Put it all together, however, and Donovan seemed like just another spoiled athlete who'd failed to live up to his promise.
"He got criticized quite heavily after the last World Cup, and he's worked hard and pushed himself to get to this level," Carlos Bocanegra said. "It's nice for him to get the winner for us. It kind of shows his work has paid off, his mentality has changed."
Donovan gives much of the credit for his growth to his estranged wife, Bianca Kajlich. Kajlich is an actress, and seeing her have to battle for even the smallest roles made him realize he was squandering his talent.
What he had was a gift, not a burden.
Though Kajlich and Donovan broke up last July, the split was a turning point. The two are still on friendly terms — Donovan blew a kiss into the TV camera for her during his postgame interview Wednesday night — but he realized it was time to take a long, hard look at himself.
"Sometimes you learn more from those moments than anything, and for me certainly that was the case," he said at the U.S. training camp last month. "And it doesn't have to be ugly. It doesn't have to be nasty. It can be helpful and you can grow from it, and that's what we both took out of it."
The change is noticeable to anyone who's watched Donovan in South Africa.
Down 1-0 to Slovenia at the half after giving up yet another early goal, the old Donovan would have sulked, unhappy with his teammates and himself. His head wouldn't have been in the game, certainly not enough to have the poise and patience to score the gorgeous goal that sparked the U.S. comeback.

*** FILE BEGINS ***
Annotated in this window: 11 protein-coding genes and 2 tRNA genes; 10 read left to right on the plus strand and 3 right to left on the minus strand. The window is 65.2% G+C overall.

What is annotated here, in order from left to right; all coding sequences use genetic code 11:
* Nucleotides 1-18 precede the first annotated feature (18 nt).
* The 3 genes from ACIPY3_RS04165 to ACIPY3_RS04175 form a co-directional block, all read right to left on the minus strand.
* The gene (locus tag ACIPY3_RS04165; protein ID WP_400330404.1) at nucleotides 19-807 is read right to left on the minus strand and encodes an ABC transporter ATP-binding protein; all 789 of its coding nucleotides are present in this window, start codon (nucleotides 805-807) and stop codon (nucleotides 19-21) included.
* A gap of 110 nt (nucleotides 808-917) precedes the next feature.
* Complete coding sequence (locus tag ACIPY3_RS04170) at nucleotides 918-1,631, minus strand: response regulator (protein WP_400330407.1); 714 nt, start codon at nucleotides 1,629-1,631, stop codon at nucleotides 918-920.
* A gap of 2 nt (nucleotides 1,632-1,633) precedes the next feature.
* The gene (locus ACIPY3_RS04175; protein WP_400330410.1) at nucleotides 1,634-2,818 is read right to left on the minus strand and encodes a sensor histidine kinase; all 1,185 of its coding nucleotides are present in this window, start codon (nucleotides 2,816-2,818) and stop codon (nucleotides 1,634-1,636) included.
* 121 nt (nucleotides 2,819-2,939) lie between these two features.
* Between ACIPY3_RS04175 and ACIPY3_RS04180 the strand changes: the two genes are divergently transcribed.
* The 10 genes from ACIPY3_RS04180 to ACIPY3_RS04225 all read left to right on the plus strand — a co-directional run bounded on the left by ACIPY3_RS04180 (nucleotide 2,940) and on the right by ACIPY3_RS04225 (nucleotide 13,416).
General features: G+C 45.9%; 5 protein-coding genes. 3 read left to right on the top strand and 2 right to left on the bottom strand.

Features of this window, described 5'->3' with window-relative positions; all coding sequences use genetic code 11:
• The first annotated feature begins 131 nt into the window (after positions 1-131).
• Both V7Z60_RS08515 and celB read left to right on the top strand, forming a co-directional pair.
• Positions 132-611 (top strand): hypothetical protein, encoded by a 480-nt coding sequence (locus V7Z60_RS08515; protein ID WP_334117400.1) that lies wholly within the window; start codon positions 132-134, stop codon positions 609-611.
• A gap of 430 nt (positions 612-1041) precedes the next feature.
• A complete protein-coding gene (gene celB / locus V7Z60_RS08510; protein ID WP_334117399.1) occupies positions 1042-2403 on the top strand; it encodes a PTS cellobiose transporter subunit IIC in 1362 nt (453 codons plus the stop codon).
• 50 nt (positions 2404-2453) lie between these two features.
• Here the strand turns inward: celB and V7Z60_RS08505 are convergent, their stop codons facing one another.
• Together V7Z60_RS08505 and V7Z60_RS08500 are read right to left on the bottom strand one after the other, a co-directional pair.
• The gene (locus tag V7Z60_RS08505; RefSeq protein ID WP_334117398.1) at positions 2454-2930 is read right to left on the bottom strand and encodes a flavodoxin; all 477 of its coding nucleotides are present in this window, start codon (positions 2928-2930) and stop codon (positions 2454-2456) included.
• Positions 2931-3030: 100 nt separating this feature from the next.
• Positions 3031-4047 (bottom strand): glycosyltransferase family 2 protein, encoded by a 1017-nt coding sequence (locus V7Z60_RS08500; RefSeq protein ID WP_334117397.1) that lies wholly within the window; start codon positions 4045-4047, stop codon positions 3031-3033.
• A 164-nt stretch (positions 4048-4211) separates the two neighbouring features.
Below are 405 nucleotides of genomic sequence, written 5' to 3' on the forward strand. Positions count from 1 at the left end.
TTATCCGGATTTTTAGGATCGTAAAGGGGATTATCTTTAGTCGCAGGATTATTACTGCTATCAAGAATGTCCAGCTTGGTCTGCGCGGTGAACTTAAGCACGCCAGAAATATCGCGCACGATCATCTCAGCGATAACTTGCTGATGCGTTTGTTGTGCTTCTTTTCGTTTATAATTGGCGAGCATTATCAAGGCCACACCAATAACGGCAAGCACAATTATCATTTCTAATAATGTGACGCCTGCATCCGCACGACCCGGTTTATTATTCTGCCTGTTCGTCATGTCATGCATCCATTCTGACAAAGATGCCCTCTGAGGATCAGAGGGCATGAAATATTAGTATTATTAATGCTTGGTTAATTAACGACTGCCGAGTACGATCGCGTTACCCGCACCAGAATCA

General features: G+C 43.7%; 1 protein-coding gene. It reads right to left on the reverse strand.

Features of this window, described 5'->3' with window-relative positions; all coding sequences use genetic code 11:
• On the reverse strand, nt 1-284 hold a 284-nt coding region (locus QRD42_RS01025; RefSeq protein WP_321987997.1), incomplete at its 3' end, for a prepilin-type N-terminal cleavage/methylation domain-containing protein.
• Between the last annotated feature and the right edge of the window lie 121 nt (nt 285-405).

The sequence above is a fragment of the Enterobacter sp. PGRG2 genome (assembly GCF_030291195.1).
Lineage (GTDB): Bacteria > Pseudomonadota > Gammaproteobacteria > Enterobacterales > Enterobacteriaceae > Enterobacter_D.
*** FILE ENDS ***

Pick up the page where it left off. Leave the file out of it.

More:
And that thriller against Algeria? No way the Donovan of four years ago could have pulled it off.
"I probably would have gotten ahead of myself and said, 'Shoot, we're going home,' and, 'What is that going to mean when I get home?' During the game, that might have come into my mind."
Instead, Donovan worked and hustled every second of the match. He could be seen motioning to his younger teammates, directing them where to go and making sure they were in position. And when Tim Howard made a spectacular save in the first minute of injury time, Donovan was ready to shine.
He fed a long ball to Jozy Altidore, whose shot on the breakaway was tipped by Clint Dempsey into Algerian goalkeeper Rais Bolihi. Donovan — who might have given Usain Bolt a run for his money with his full-throttle sprint to the front — got the rebound and tapped it in, setting off raucous celebrations.
"If you can pick anybody in the last 50 years to have ball at his feet, he'd be it," U.S. Soccer president Sunil Gulati said.
Donovan belly-flopped into the corner and his teammates quickly piled on top of him. When the final whistle sounded, every teammate sought him out to hug him, high-five him or muss his hair. Back home, TV programs lined up to get a word with him.
It would be a heady experience for any player, the kind that could turn you inside out. But Donovan knows better — he's been there.
"I've said throughout, I live in the moment now, and that means forgetting about the bad moments, but also forgetting about the good moments so you can continue to be in the moment," he said. "I will enjoy this longer than I enjoy most goals, but I've already got my head wrapped around Saturday, and the reality of what that is and the opportunity that that presents."